Property investment tip 22: Should your rental property be furnished or unfurnished?

Should your rental property be furnished?

When you purchase a new investment property, it’s tempting to excessively renovate and furnish to attract the best tenants. But is having a furnished rental property the best investment plan?

My first rental property was furnished, with the aim of attracting higher paying tenants. This plan worked. The rent increased by almost 50% in two years. I also claimed part of the furnishing costs as a tax deduction. This is legal in Australia.

Though I made more rental income by furnishing my apartment, I still believe it’s better to let your rental property unfurnished if you targeting long-term tenants. Let me explain.

Think twice about furnishing your rental property

A newly furnished property looks attractive and marketable for the first two years if your tenants are not careless. Once new furniture show signs of wear and tear, your property will look out-dated no matter how clean it is. It also becomes your responsibility to repair or upgrade the furniture if there is a complaint from your tenant or letting agent.

Also, content insurance is essential for a furnished property. However, the insurance company will only pay you a fraction of the furniture cost. But, that’s if the cause of damage is listed in their terms and conditions. It’s likely you’ll also have to pay an excess fee to lodge a claim.

Below are some key lessons I’ve learnt on why you should not furnish your rental property. However, not every investor agrees that rental properties should be unfurnished. And so, I’ve also included a list of points for you to think about if you do decide to furnish your rental property.

Why you should not furnish your rental property

  • Keep your property unfurnished if you own multiple properties. Spend more time growing your portfolio and sourcing new investment opportunities, instead of inventory control.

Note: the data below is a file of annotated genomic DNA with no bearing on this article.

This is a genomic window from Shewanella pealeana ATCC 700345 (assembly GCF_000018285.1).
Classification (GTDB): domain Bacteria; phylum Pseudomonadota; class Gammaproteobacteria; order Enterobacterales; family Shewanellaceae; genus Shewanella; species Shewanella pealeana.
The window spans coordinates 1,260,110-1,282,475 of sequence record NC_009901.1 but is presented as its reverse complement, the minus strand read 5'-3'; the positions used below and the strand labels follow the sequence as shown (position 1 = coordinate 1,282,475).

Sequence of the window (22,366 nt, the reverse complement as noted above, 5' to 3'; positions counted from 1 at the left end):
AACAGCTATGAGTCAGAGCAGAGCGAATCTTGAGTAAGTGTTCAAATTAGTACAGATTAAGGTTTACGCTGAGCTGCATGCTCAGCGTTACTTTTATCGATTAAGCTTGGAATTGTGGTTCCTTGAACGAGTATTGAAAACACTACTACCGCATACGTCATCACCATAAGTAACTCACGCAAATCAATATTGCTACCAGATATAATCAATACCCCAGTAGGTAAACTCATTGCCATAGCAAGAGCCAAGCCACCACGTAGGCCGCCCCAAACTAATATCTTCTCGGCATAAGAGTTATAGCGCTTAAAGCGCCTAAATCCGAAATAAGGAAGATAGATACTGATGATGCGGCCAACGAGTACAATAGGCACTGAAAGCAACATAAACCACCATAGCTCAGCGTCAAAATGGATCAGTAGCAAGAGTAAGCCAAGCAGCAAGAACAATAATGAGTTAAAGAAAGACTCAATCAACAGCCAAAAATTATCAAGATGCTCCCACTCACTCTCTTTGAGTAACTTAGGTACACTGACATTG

• Keep your property unfurnished if you don’t want to pay content insurance.
  • More money can be invested in upgrading high usage features, such as flooring, the heating system, the boiler, the shower and the cooktop.
  • An empty property with no furniture looks larger, and tenants can imagine how their furniture will fit in the space.
  • Buying expensive furniture will make you more emotionally attached to the property. Think with your head, and not with your heart.
  • You can attract more long-terms tenants who already own furniture.
  • Furniture with wear and tear markings make a property look out-dated no matter how clean the property is.
  • New furniture decreases in value as soon as it has been used.

Key points to think about if you do decide to furnish your rental property

  1. Furnish your property if you want to attract the AirBnb, short-term, executive and luxury rental markets. Agents may charge higher management fees.
  2. Tenants will often store unwanted furniture negligently, without considering if the storage room could be damp, humid and over-heated. So, remove the furniture the tenant does not need at the start of the tenancy.
  3. Furniture should be of neutral colours as this will appeal to more prospective tenants, and it will make the property look more timeless.
  4. Only purchase large practical furniture that is easy to maintain, such as beds, dining tables and sofas. Large furniture also makes the property look less cluttered.
  5. Don’t purchase leather furniture. Leather cracks after repeated usage and is very high maintenance.
  6. Don’t purchase wooden bed frames if you expect a high tenancy turnover. Bed bugs thrive in wood.
  7. Invest in a good quality bench top, as tenants will place hot pots and pans anywhere convenient, without thinking about burn marks.

So, should a rental property be furnished or unfurnished? And, why?

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Hi, my name is Jude Little, also known as ‘Big Sister Jude’. I am a comic artist and a property investor. I bought my first property at 26 and ended up owning four properties in Australia and the UK by 30. I created this blog to help millions of people, like my little brother and little sister, who want to climb the property ladder but lack the knowledge and confidence on how to get there.

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